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The collapse of the Greek construction sector

A report by the Institute for Economic and Industrial Research

Athens, 1 April 2015 | Economy
Constuction site (picture:
Constuction site (picture:

The Greek Institute for Economic and Industrial Research presented on Monday, March 30th its latest report concerning the effect of the crisis on the construction sector in the country, indicating a significant fall in turnover from 2006 to 2013.

According to the General Director of Institute, N.Vettas the added value of the wider construction sector has been 8.1 bn Euros in 2013, i.e. around 4% of the GDP, clearly reduced from 22.5 billion or 11% of the GDP back in 2006. At the same time the study that has been carried out jointly with the Association of Companies for Quality and Development of Construction (SEPAK) also illustrates a 51% decrease in the human resources of the sector. In absolute employment figures, 589.000 people were working in construction in Greece in 2008, while the respective number in 2013 has been 287.000.

More than 30% of this recession in construction from 2008 to 2013 is linked with a radical fall in investments in the sector, both private and public.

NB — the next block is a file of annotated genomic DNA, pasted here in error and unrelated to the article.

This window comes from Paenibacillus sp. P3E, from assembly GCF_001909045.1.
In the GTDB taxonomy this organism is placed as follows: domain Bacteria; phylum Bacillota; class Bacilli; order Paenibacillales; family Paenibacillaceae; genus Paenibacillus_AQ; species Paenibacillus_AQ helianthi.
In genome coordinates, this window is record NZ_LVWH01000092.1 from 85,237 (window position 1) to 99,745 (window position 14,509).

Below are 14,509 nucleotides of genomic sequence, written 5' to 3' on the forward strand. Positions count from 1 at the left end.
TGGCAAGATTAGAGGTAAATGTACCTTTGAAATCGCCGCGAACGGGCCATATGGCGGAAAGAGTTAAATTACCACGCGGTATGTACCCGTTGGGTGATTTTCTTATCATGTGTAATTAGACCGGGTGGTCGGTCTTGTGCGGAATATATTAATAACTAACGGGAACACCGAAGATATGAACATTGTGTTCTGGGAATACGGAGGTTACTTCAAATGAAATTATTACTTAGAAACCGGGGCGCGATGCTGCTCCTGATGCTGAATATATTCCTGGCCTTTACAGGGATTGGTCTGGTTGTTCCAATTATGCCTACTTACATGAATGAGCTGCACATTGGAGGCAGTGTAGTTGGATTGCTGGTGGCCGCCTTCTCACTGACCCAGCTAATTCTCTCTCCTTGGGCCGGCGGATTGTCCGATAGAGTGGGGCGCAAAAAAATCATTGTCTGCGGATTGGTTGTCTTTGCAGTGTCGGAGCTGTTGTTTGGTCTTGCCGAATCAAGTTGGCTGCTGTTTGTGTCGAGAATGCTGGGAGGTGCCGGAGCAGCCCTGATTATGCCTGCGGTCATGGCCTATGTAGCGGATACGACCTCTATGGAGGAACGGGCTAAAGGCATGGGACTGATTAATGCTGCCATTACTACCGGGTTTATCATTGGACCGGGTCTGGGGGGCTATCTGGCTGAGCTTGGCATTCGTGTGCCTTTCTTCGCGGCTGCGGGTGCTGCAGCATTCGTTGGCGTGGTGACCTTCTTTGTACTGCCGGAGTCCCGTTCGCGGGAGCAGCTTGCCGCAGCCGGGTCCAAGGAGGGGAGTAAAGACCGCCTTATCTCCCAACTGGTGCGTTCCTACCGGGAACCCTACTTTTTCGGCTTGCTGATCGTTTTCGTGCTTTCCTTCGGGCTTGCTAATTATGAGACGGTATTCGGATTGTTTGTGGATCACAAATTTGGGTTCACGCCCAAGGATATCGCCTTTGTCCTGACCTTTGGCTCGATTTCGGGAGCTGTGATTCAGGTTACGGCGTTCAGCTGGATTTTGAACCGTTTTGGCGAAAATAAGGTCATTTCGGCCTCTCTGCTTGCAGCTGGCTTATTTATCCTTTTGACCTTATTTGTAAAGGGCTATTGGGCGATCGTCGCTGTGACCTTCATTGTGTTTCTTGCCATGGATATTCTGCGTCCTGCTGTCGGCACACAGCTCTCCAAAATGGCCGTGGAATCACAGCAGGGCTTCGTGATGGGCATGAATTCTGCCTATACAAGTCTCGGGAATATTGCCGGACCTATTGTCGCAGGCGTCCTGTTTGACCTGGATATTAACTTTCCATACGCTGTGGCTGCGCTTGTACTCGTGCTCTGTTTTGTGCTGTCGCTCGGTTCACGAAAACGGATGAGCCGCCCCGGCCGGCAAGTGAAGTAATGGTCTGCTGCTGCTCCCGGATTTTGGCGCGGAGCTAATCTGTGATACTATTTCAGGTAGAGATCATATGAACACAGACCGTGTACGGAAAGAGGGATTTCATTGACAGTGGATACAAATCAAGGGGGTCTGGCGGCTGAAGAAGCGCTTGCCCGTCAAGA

During the presentation event of the survey, the President of SEPAK, Petros Papaioannou identified overtaxation and the unclear legislative framework as the main reasons for the depreciation of real estate and he invited the Greek government to work harder and more closely with the representatives of the sector to put it back in a path of growth.

Although the crisis has reduced the contribution of the construction sector to the Greek economy by almost 80%, still the sector remains crucial for the country. According to 2013 data every 1€ invested in construction adds 1,8€ to the GDP and 0,4€ in the state budget. At the same time for every 1 million € value produced by the sector creates 39 jobs in the wider economy, 13 of which in the sector itself, while every new job in the construction sector is directly linked with 3 new ones in the wider economy.   

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